Senate hearing on ANPR bill
On Tuesday 20 June next, the Senate will hold a hearing ("expert meeting") on two controversial bills: the Automatic Number Plate Registration (ANPR) bill and the Computer Crime III bill ("police hacking law"). To that end, at the request of the Senate Committee on Security and Justice, Privacy First submitted last week a concise position paper in on the ANPR bill. Below is the full text, click HERE for the original version in pdf. The hearing is public and will be available live on the internet. Click HERE for more information, the full programme and all speakers.
Thank you for your invitation to participate in the expert meeting on the ANPR (automatic number plate registration) bill. Under this bill, police will be given the power to retain all license plates on public roads for 4 weeks for investigation and prosecution. In Privacy First's view, this constitutes a massive privacy violation. We will briefly explain below.
Under current legislation, ANPR data of innocent citizens should be deleted within 24 hours. All license plates that are not suspicious (so-called "no-hits") should even be deleted from the databases immediately, according to the Personal Data Authority. After all, in a democratic state governed by the rule of law, innocent citizens should be left alone as much as possible: the classic principle of law is that the government may only invade a citizen's privacy upon reasonable suspicion of a concrete criminal offence. Current ANPR practice is in line with this in that the "hits" can be used and the "no-hits" erased. However, this practice has taken place for years on the basis of a general catch-all provision: Article 3 Police Act. This involves profiling. This in no way meets the modern requirements of European privacy law for the use of ANPR. Privacy First therefore firstly recommends that the current ANPR practice be curtailed and still provided with a specific legal basis with strict privacy safeguards.
Lack of necessity and proportionality
Instead of still regulating the current ANPR practice in a privacy-friendly manner, the current ANPR bill represents a far-reaching violation of virtually every motorist's right to privacy. After all, under this bill, all license plates on public roads (i.e. everyone's travel movements, location data) will be stored in a national ANPR database for 4 weeks. Moreover, this ANPR data will be shared with the AIVD (under the new Intelligence and Security Services Act, even through direct access to the ANPR database), among others. As a result, every motorist becomes a potential suspect. However, the ANPR legislative process so far does not show any social need for this: in recent years, ANPR seems to have contributed to successful investigation and prosecution in only a handful of crimes. By objective standards, this does not outweigh the sacrifice of the privacy, freedom of movement and presumption of innocence of millions of motorists. By comparison, when after 9/11 the CDA proposed fingerprinting the entire population for investigation purposes, this was immediately rejected by Justice Minister Korthals (VVD). Korthals considered this proposal disproportionate, because on an annual basis, there were around 10,000 trace cases (with fingerprints), and the House of Representatives agreed with the minister at the time. Mass storage of everyone's fingerprints and telecommunications data have since been banned. Consequently, it is hard to see why the storage of everyone's ANPR data should be allowed.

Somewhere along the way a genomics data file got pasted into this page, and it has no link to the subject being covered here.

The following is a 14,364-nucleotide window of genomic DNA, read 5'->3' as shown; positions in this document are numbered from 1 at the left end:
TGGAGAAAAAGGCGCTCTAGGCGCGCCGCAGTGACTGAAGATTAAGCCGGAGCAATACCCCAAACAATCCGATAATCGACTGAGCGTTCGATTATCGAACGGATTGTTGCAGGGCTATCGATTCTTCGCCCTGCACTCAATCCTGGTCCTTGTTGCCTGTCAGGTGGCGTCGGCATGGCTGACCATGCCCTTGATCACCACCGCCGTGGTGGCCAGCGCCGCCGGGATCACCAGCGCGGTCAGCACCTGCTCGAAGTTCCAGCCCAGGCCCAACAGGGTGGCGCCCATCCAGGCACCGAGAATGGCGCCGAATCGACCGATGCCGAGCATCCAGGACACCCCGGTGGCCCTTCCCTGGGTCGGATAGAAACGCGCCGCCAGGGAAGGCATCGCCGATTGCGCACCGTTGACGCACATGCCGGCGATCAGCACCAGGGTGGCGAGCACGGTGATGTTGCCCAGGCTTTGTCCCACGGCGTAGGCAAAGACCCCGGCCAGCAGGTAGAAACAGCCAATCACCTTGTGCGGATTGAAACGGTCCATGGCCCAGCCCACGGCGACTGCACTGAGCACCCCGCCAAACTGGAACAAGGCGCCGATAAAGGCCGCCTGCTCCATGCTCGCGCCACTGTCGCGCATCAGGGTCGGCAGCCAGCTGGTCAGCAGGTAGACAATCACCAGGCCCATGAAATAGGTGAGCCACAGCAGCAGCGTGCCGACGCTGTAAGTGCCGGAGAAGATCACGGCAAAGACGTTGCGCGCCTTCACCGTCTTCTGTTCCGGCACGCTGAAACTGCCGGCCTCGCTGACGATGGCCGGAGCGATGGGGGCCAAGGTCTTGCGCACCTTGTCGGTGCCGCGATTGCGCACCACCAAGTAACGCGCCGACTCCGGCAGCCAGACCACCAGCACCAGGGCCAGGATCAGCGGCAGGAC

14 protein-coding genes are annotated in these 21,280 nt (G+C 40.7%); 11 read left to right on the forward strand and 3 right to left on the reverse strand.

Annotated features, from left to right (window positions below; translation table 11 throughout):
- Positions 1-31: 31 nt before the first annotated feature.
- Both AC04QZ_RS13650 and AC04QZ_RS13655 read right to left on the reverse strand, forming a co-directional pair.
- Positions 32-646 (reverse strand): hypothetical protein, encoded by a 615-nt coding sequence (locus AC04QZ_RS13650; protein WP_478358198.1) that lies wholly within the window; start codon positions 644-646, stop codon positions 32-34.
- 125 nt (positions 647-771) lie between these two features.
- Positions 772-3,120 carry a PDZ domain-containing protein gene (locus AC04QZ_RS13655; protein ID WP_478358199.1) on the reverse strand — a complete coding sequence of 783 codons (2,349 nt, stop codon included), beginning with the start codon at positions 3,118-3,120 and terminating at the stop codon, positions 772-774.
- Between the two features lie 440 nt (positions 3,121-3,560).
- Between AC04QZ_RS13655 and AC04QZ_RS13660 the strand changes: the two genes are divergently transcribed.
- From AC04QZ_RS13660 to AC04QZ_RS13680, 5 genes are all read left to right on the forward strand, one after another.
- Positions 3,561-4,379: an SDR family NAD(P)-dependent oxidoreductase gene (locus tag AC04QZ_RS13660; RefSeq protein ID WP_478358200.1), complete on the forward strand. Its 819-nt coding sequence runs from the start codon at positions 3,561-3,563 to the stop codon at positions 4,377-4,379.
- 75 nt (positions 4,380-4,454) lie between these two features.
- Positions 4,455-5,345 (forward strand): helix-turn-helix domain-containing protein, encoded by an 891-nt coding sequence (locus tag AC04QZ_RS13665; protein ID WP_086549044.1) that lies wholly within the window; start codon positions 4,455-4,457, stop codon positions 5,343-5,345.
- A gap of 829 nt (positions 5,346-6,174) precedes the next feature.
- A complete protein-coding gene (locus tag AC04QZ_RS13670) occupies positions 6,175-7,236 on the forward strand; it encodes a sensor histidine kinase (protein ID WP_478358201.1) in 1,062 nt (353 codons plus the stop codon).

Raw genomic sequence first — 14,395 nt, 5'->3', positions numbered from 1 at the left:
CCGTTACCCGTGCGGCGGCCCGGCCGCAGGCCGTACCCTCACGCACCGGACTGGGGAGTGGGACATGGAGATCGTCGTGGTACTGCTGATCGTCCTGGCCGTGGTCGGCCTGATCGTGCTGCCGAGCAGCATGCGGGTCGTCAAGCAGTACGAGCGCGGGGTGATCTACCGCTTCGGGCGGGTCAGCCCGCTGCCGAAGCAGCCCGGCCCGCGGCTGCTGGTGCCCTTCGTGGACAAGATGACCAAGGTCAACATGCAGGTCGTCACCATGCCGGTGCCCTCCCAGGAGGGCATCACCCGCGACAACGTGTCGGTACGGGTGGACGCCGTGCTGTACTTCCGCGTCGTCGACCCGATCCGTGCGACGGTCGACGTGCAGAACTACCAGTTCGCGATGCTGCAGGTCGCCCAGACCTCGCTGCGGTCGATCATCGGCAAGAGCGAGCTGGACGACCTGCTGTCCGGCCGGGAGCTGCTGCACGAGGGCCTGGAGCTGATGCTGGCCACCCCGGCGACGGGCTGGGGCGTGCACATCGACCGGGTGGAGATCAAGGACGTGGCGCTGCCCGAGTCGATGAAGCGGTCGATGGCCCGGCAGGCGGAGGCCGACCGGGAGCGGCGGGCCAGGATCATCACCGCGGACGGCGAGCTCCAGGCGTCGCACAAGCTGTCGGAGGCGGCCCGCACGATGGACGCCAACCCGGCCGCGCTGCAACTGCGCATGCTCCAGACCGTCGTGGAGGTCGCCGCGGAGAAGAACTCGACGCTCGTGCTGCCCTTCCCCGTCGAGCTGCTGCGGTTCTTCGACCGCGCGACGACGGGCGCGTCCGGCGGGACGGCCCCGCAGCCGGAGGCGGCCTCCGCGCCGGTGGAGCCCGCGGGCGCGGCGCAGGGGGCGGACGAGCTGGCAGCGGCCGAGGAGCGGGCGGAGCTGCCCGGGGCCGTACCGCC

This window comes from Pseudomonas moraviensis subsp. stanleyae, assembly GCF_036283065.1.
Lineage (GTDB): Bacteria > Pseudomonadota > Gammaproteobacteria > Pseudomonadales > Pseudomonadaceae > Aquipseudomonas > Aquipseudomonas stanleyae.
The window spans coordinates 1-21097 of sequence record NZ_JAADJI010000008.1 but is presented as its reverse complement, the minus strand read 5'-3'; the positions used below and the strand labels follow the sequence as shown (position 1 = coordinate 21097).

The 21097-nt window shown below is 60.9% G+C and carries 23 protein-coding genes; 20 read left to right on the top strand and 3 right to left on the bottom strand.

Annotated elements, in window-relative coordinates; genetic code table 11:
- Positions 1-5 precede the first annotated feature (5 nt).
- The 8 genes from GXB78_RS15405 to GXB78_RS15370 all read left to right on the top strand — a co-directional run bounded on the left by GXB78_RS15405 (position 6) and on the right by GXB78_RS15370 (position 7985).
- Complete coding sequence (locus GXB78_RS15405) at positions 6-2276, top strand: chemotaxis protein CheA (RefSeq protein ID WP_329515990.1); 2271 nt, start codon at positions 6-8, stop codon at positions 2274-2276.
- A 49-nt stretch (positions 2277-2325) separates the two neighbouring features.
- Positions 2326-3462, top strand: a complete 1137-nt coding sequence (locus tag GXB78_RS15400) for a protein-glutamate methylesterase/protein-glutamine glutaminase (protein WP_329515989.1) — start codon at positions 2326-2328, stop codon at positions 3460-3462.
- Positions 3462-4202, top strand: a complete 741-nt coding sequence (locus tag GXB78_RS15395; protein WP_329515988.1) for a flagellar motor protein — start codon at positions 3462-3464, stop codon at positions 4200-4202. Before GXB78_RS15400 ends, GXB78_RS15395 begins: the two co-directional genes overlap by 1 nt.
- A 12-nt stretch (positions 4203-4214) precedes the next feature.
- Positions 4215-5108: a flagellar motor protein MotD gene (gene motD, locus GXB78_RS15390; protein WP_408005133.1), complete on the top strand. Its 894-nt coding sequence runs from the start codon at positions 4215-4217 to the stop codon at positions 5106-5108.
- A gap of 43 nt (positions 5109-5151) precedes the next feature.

From 'mass surveillance' to 'targeted surveillance'
The current bill lays a fundamental building block for the Netherlands as a future "surveillance society". In doing so, the Netherlands is crossing a boundary in principle. Both within Dutch society and abroad, there is great concern about this, as discussions between Privacy First and various embassies in The Hague recently revealed. Indeed, at the European level, there is precisely a development in the opposite direction: from ineffective, inefficient and unlawful "mass surveillance" towards effective, efficient and legitimate "targeted surveillance", according to several landmark rulings by Europe's highest courts and growing communis opinio among experts. Thus, by passing this bill, the Netherlands is not only making a legal and policy gaffe, but also creating a dangerous international precedent.
The current bill dates back to early 2013 and has - rightly - had a troubled history since then. Already a year after the bill was submitted to the House of Representatives by former minister Opstelten, it proved legally untenable, when the European Court of Justice declared the mass storage of everyone's telecommunication data (including location data) to be unlawful. Due to privacy concerns, further discussion of the bill then lay on hold for two years, until it was reactivated by former minister Van der Steur in September 2016. Three months later, however, the final blow followed: in a new, more sharply worded ruling, the European Court of Justice declared the undirected, mass storage of data of innocent citizens for investigative purposes (data retention) to be definitively unlawful. Moreover, the use of such data requires prior judicial authorisation. The current ANPR bill does not meet any of these requirements. The bill is therefore unlawful and should be rejected by your Chamber. Failing this, Privacy First (in broad coalition) will sue the Dutch State and have the bill declared non-binding due to violation of the right to privacy (art. 8 ECHR).